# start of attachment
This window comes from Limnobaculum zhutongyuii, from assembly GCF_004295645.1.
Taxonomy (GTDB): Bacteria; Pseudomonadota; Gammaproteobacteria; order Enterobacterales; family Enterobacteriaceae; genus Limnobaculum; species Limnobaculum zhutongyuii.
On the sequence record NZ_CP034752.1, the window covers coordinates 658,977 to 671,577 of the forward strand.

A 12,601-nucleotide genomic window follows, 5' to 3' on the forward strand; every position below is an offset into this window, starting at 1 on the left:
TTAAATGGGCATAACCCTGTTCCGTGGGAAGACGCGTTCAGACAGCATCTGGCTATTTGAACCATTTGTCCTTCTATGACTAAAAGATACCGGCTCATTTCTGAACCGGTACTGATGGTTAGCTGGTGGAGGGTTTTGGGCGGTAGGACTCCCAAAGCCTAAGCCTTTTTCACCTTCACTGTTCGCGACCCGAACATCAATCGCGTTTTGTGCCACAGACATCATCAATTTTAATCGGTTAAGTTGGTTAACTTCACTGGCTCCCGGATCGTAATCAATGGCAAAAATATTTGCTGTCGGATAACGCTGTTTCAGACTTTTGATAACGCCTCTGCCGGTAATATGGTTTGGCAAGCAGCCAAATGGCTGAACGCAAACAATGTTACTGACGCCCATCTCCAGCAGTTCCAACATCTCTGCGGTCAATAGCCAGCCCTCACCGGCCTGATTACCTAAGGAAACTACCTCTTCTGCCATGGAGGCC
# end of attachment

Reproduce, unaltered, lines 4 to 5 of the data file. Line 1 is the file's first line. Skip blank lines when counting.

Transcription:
A 12,601-nucleotide genomic window follows, 5' to 3' on the forward strand; every position below is an offset into this window, starting at 1 on the left:
TTAAATGGGCATAACCCTGTTCCGTGGGAAGACGCGTTCAGACAGCATCTGGCTATTTGAACCATTTGTCCTTCTATGACTAAAAGATACCGGCTCATTTCTGAACCGGTACTGATGGTTAGCTGGTGGAGGGTTTTGGGCGGTAGGACTCCCAAAGCCTAAGCCTTTTTCACCTTCACTGTTCGCGACCCGAACATCAATCGCGTTTTGTGCCACAGACATCATCAATTTTAATCGGTTAAGTTGGTTAACTTCACTGGCTCCCGGATCGTAATCAATGGCAAAAATATTTGCTGTCGGATAACGCTGTTTCAGACTTTTGATAACGCCTCTGCCGGTAATATGGTTTGGCAAGCAGCCAAATGGCTGAACGCAAACAATGTTACTGACGCCCATCTCCAGCAGTTCCAACATCTCTGCGGTCAATAGCCAGCCCTCACCGGCCTGATTACCTAAGGAAACTACCTCTTCTGCCATGGAGGCC